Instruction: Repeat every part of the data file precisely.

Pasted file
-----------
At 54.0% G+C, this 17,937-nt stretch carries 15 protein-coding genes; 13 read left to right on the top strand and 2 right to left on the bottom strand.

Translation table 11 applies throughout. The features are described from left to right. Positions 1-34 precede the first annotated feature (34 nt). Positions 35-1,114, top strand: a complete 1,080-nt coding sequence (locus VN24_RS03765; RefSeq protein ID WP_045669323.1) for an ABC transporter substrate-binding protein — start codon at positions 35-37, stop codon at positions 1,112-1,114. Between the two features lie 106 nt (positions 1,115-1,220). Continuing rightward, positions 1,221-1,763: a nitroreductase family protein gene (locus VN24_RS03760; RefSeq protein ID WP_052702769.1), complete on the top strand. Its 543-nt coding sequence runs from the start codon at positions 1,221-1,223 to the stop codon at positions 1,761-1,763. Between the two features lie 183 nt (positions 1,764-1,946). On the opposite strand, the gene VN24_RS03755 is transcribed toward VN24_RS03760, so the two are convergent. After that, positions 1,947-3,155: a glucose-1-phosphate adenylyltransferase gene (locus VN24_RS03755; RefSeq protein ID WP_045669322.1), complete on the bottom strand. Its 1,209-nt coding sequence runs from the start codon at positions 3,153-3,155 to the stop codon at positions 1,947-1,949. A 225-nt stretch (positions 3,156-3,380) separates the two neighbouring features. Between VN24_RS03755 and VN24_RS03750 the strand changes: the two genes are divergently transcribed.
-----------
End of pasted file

At 54.0% G+C, this 17,937-nt stretch carries 15 protein-coding genes; 13 read left to right on the top strand and 2 right to left on the bottom strand.

Translation table 11 applies throughout. The features are described from left to right. Positions 1-34 precede the first annotated feature (34 nt). Positions 35-1,114, top strand: a complete 1,080-nt coding sequence (locus VN24_RS03765; RefSeq protein ID WP_045669323.1) for an ABC transporter substrate-binding protein — start codon at positions 35-37, stop codon at positions 1,112-1,114. Between the two features lie 106 nt (positions 1,115-1,220). Continuing rightward, positions 1,221-1,763: a nitroreductase family protein gene (locus VN24_RS03760; RefSeq protein ID WP_052702769.1), complete on the top strand. Its 543-nt coding sequence runs from the start codon at positions 1,221-1,223 to the stop codon at positions 1,761-1,763. Between the two features lie 183 nt (positions 1,764-1,946). On the opposite strand, the gene VN24_RS03755 is transcribed toward VN24_RS03760, so the two are convergent. After that, positions 1,947-3,155: a glucose-1-phosphate adenylyltransferase gene (locus VN24_RS03755; RefSeq protein ID WP_045669322.1), complete on the bottom strand. Its 1,209-nt coding sequence runs from the start codon at positions 3,153-3,155 to the stop codon at positions 1,947-1,949. A 225-nt stretch (positions 3,156-3,380) separates the two neighbouring features. Between VN24_RS03755 and VN24_RS03750 the strand changes: the two genes are divergently transcribed.